Amazon pulls “offensive” marketing campaign that featured Nazi imagery on the New York subway

Amazon pulls “offensive” marketing campaign that featured Nazi imagery on the New York subway


Ecommerce giant Amazon has come under fire after running a marketing campaign that used Nazi symbols in advertisements on New York public transport.

The marketing stunt was designed to promote a new alternative history TV series to appear on Amazon called The Man in the High Castle.

Based on the novel on the same name by Phillip K Dick, the series imagines what the United States would have been like if the Germany and Japan took control of the country following World War II.

To promote the series, Amazon decorated New York subway cars with the American flag with a Nazi coat of arms, along with a flag from a fictitious Imperial Japan.

Amazon has since pulled the marketing campaign after New York’s mayor Bill de Blasio called the ads “offensive” to Holocaust survivors and the wider community, according to Mashable.

Numerous people have taken to social media to vent their anger at the marketing campaign, describing the Nazi imagery as “wrong” and out of touch with community standards.

“I served in the US navy with pride and honour and putting Nazi crap on our flag as advertising doesn’t cut it,” one man wrote on Amazon’s Facebook page.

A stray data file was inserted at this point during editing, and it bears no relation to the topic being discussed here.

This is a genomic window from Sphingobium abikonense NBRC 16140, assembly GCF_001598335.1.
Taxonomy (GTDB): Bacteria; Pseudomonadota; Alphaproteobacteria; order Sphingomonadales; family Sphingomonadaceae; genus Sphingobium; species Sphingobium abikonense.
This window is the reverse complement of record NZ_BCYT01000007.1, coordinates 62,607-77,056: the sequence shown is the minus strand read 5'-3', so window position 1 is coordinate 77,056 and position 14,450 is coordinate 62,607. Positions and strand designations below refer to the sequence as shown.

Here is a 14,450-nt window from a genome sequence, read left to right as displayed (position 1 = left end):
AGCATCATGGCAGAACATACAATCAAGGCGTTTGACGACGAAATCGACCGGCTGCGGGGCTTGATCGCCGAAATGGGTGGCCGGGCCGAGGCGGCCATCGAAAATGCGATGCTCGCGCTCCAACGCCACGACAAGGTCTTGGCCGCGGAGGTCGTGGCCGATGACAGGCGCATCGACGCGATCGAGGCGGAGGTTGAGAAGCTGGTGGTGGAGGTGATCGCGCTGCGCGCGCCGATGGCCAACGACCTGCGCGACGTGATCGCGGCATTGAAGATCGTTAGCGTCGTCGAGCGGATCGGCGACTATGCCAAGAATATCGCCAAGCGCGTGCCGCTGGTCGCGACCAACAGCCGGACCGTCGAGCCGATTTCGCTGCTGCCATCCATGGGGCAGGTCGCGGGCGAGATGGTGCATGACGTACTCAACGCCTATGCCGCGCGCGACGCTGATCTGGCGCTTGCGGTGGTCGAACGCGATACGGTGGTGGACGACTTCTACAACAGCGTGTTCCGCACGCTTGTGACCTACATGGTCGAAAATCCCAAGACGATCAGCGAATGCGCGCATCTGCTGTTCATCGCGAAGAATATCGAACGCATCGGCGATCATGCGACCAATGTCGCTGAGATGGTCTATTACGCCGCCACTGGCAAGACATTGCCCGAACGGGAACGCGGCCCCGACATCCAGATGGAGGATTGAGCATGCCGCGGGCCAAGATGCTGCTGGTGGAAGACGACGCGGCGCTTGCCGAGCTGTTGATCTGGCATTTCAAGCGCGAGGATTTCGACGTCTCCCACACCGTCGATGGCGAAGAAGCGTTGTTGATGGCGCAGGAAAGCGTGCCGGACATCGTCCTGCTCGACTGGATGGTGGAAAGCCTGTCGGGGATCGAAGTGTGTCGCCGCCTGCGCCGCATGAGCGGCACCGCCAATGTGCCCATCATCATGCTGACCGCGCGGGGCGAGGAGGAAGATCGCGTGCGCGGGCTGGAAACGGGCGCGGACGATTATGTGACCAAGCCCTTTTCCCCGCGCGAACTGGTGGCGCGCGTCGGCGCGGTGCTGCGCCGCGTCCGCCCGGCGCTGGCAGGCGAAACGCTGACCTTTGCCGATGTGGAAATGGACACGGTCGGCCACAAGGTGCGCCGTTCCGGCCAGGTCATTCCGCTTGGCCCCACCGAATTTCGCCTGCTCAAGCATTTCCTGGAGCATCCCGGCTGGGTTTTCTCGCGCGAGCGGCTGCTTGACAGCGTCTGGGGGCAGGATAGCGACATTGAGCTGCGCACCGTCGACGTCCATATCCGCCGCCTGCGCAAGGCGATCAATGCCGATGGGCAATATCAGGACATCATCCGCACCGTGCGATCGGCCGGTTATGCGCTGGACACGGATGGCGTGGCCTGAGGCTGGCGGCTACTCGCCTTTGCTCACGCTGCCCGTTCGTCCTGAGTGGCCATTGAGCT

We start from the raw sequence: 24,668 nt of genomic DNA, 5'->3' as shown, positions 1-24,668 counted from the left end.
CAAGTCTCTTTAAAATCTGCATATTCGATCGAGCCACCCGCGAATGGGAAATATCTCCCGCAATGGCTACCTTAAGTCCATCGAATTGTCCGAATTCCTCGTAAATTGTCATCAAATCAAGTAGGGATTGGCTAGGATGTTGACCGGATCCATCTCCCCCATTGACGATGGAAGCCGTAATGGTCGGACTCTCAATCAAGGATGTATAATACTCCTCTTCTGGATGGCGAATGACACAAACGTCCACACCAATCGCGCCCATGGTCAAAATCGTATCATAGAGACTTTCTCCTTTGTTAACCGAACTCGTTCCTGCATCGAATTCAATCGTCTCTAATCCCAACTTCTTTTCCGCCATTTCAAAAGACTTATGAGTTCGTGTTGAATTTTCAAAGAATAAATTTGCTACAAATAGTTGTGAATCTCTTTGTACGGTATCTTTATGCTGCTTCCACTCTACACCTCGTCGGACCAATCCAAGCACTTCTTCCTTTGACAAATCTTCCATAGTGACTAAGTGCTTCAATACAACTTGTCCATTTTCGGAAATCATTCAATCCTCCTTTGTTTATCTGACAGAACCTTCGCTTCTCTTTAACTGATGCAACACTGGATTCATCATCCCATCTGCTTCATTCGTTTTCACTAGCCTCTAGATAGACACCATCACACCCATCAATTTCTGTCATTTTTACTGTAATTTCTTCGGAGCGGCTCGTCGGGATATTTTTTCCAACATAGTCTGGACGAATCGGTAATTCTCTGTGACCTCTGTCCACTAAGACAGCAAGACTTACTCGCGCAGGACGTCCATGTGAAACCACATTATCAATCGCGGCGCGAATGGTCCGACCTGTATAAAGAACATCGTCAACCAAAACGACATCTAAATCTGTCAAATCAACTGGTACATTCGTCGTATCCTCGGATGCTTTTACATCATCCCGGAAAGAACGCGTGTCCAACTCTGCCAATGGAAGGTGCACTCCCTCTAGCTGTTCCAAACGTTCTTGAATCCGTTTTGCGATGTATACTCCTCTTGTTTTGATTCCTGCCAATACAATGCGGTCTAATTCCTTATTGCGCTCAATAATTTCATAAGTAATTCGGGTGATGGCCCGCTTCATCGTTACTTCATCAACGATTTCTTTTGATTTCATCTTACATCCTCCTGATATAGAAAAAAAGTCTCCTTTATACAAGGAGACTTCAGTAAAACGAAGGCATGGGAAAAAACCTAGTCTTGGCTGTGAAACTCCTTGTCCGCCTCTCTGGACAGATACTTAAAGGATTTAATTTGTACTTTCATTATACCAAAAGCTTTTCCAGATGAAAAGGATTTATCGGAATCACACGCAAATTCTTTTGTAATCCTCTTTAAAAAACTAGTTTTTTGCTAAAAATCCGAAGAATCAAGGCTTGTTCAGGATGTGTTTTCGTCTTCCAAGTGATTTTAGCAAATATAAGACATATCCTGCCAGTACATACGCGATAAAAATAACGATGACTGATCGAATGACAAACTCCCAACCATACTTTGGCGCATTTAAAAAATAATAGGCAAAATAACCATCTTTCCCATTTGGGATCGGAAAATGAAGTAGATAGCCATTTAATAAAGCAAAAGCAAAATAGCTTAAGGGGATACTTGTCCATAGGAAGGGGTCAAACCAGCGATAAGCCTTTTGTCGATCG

“I called Amazon and cancelled my Amazon credit card.”

Other people said the marketing campaign was highly offensive given the Americans who died in World War II.

“I don’t know why any American would be okay with defacing our flag with crap like this,” another person wrote.

“It’s so wrong! No-one should be okay with Nazi symbols on our flag.”

Marketing expert and director of InsideOut Public Relations, Nicole Reaney, told SmartCompany this particular marketing stunt was “thoughtless” and has drummed up controversy that doesn’t even align with Amazon’s brand.

“There are brands that edge on controversy and we expect them to undertake campaigns like this – but Amazon is just not one of those brands,” Reaney says.

“This same mistake was made by Woolworths and Target this year when they rolled out Anzac Day campaigns and then needed to retract them due to public backlash.”

Reaney says businesses should stay clear of spruiking their products or services off the back of sensitive historical issues or current tragedies.

“Controversial issues like religion, violence, racism and politics, tragedies such as loss of life, serious illness, public disasters like floods, fires and sieges and commemorative moments are generally times when a brand should take a conscious assessment of its marketing effort,” she says.

“A brand reputation relies on the perceptions and impressions of the complete spectrum of stakeholders – government, general public, consumers, media and communities – anyone who could have a vested interest in the messaging.”

“Before embarking on brand communication, these stakeholders and potential reactions need to be evaluated.”

SmartCompany contacted Amazon but did not receive a response prior to publication.



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